I initially had several different ideas I was thinking about making. The decision finally came down to thinking about something I might actually use and that I would be EXCITED about making. So, I settled on an animal habitat. My daughter and I have been animal lovers for years, going to exotic animal shows and owning a variety of what most people would consider "weird" animals. However, as a science teacher, I know that environment and conservation issues affect ALL animals, not just the cuddly ones. I did look around the FabAcademy archives and didn't find anything really related to my project except some hydroponics type projects. However, I don't consider myself to be "starting from scratch" as there are many many different types of animal habitats out there. I am basically custom building one for a specific species of reptile (leopard gecko or similar) and adding environmental response electronic parts. I am planning on using an ambient light sensor that turns on some LEDs, but I think this will serve as a proof of concept for turning on an infrared heat lamp when it gets dark, or using a temperature sensor and turning on a heating pad, etc, in response to temperature changes.
During Week 17, I created a Google Sheets document outlining my materials. Not all of these were purchased, some were already in our FabLab inventory, so I am breaking these down into what I actually purchased vs what I used from the lab. Additonally, some items were purchased and shared among the multiple FabAcademy teammates who were working in our lab.
I used plywood, molding and casting materials, a single sided copper board for milling my PCB, surface mount soldering parts like resistors, capacitors, LEDs, an ATMega328a chip, header pins, and crystal, PLA for 3D printing, and vinyl sticker material.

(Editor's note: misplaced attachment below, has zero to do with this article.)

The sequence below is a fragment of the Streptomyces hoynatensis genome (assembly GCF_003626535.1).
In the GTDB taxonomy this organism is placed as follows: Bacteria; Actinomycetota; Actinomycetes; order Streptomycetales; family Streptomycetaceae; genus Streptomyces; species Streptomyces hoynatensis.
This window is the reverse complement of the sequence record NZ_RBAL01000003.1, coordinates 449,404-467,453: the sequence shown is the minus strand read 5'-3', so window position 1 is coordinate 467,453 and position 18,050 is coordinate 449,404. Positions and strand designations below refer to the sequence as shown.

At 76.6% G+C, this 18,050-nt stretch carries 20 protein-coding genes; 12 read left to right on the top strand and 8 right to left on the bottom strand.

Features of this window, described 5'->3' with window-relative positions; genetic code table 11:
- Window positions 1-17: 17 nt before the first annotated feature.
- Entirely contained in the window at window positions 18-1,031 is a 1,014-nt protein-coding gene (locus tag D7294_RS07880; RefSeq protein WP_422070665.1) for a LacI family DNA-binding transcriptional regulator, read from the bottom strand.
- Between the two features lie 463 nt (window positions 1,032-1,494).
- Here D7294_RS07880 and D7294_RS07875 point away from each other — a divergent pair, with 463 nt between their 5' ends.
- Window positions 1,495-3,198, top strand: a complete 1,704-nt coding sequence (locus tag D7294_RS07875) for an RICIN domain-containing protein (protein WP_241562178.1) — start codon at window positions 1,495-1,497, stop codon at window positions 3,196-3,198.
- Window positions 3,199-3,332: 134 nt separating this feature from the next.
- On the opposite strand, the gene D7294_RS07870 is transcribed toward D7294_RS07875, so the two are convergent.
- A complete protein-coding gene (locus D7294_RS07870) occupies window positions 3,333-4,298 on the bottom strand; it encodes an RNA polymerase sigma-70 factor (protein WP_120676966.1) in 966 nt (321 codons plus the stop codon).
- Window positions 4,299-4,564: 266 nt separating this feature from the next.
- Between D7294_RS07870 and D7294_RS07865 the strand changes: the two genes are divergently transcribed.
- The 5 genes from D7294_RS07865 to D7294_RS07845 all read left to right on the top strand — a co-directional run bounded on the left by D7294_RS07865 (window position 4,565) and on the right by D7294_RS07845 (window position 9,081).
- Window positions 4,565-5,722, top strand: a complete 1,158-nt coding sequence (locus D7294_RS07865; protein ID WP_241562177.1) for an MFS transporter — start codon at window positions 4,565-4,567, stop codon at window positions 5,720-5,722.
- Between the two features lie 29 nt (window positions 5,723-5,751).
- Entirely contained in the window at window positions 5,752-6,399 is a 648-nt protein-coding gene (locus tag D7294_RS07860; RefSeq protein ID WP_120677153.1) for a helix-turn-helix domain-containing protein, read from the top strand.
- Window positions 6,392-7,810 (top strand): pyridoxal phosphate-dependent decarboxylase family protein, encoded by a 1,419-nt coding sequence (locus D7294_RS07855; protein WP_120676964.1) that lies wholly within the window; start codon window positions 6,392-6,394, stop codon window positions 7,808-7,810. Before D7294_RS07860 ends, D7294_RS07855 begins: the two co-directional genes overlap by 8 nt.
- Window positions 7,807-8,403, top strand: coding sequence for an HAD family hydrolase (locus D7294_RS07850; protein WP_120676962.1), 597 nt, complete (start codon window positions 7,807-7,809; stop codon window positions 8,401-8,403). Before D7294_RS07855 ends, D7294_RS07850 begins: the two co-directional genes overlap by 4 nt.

A rought estimate for the cost of this will be around $250, which is pretty steep, but comparable to a plain tank that you would find at a pet shop or reptile show. The bulk of the cost comes from the acrylic. If that cost could be reduced in some way (maybe a thinner acrylic?) then the total cost could come down significantly.
There have definitely been issues as I've gone through this process. I had to redo the wooden base design. Additionally, when redesigning/modifying my Satshakit board, I ran a design rules check and I had an airwire error in Eagle that took me a few minutes and some google searching to clear up. Also, I realized pretty quickly that the acrylic I chose was too thick. I should have gone with 1/8" instead of 1/4", which was way too thick and especially too heavy! Also, it cost more, so switching to 1/8" acrylic will bring the cost down quite a bit.